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Why a Computer Is Often the Best Teacher, According to Duolingo's Luis Von Ahn (Full Video)

"I think all of education should be like this."

Asa Mathat

Luis von Ahn is a computer scientist. He didn’t know much about education before founding his current startup, Duolingo. To get up to speed, he read a bunch of books about various teaching methods that completely disagreed with one another. It was about as conclusive as reading diet books, he says.

But by taking a computer science approach, von Ahn thinks he can figure out how to teach, he said at our Code/Mobile conference. It’s a matter of testing different methods and evaluating what works to get people to actually learn.

So for instance, Duolingo — which today offers about a dozen languages, and soon wants to try to teach literacy as well — can try introducing plurals earlier and later in its curriculum. It can observe which students pick up the new concept and when, and rewrite the lessons around that timing. With 15 million active users, it can run experiments like that every day.

“That’s something the offline education system would have taken 15 years to figure out, because the iteration speed is so slow,” von Ahn said. “Literally, you have to wait a full year for iteration, whereas for us it takes one day.”

At Duolingo, it’s not just curriculum planning that’s designed by algorithm. The company is also using tricks from games like Candy Crush that encourage addictive behaviors, like giving students a simple question to build back their confidence after they miss a harder one. Duolingo is now primarily used from mobile phones — 85 percent of usage is mobile — and people say they “play” Duolingo because it’s fun and they don’t feel like they’re wasting their time.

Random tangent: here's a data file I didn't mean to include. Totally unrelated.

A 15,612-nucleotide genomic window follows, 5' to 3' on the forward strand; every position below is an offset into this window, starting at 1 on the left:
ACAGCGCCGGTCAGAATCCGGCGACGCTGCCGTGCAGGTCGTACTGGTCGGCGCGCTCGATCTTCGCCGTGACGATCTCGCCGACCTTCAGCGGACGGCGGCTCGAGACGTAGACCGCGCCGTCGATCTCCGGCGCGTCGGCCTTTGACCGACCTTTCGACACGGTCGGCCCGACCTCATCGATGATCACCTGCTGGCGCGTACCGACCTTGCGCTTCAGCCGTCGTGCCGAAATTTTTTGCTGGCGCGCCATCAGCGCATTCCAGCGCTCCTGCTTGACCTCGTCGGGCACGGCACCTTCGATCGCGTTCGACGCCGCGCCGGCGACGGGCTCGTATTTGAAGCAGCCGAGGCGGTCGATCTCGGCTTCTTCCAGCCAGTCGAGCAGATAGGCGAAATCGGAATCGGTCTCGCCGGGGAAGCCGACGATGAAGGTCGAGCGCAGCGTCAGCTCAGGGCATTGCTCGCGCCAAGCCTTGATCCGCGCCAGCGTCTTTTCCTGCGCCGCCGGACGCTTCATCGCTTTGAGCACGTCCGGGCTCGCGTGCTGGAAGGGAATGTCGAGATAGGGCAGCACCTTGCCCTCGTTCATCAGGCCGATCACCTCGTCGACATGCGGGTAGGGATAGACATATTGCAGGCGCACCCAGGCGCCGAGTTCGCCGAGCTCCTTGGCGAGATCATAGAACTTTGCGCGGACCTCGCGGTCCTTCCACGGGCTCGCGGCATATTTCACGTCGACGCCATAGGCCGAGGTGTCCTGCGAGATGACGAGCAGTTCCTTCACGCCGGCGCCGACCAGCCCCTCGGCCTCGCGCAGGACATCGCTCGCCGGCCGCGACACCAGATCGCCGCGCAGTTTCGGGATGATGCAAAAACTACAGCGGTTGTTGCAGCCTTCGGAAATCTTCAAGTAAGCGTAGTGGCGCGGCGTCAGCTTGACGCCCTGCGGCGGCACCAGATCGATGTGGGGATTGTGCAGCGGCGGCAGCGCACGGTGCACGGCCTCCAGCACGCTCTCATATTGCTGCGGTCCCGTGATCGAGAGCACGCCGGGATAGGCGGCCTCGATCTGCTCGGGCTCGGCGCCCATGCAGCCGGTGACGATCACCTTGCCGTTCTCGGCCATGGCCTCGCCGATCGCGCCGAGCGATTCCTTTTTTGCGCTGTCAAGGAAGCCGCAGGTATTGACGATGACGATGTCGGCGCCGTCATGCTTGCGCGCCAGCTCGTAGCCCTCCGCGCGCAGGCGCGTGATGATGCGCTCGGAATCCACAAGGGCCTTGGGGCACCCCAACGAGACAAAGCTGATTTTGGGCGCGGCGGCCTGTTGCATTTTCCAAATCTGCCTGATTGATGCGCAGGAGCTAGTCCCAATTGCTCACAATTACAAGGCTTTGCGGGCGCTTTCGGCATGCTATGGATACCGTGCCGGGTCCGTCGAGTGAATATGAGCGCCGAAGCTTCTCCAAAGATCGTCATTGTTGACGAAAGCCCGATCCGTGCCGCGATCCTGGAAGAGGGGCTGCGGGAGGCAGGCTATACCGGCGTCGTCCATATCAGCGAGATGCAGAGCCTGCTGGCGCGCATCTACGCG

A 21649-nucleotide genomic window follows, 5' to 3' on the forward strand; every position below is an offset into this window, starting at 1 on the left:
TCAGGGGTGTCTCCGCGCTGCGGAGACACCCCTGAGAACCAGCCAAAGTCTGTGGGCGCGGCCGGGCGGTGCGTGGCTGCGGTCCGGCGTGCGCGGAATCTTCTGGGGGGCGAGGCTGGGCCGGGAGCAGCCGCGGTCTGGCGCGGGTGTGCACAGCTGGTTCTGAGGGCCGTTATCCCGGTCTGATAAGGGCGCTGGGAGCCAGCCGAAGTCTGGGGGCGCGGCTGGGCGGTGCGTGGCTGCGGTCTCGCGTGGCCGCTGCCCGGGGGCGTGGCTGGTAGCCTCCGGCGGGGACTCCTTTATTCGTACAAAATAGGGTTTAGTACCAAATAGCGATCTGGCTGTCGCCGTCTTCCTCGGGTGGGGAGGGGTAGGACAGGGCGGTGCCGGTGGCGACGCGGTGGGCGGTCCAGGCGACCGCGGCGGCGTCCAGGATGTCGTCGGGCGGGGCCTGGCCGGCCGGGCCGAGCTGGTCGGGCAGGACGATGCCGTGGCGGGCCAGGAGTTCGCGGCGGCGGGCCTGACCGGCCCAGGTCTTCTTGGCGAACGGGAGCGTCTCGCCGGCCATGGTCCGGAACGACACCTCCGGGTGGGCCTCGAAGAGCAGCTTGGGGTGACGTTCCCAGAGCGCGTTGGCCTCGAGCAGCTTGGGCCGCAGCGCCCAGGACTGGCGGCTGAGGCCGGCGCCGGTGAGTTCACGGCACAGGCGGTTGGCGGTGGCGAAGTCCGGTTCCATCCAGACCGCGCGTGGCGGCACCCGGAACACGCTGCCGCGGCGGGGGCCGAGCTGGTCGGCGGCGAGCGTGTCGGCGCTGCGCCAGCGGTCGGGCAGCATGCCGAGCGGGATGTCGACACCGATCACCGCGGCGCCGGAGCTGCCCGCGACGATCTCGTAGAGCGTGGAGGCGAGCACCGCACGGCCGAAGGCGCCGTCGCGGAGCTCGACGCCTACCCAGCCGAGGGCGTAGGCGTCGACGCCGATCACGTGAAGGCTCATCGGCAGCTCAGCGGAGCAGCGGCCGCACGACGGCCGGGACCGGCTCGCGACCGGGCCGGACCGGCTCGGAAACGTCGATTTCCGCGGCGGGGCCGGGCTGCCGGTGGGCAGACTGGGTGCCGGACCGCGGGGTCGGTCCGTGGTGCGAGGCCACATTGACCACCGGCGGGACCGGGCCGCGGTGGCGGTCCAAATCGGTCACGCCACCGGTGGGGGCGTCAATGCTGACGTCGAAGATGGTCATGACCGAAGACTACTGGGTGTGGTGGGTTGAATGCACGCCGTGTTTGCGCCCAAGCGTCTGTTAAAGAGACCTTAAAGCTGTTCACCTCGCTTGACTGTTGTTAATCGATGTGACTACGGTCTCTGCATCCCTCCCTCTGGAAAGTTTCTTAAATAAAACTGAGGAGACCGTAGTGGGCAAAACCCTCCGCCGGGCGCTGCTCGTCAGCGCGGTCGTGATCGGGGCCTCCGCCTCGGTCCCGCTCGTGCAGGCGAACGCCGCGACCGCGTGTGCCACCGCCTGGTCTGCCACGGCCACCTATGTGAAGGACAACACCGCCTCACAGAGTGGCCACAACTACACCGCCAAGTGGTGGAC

Duolingo does seem to be working, according to a study by outside researchers of the company’s Spanish learners that showed they are picking up a semester’s worth of college Spanish in about 34 hours. “Already we’re comparable to a classroom,” von Ahn said. “I don’t think we’re as good as a one-on-one tutor, but I think we can get there.”

Would Duolingo’s algorithmic optimization concept work for subjects other than language learning? “I think all of education should be like this,” von Ahn said. “I think we can do a better job than the current educational system. The way teachers teach is going to change. It should be done in a totally individualized way, and making it fun — by looking at data for millions of people and tweaking to be as addictive as possible. Like being addicted to a game, now you’re addicted to learning something.”

It sounds a bit creepy, but at least von Ahn isn’t applying his computer science and psychological research talents to getting us to click on more ads.

Here’s the full video of the session:

This article originally appeared on Recode.net.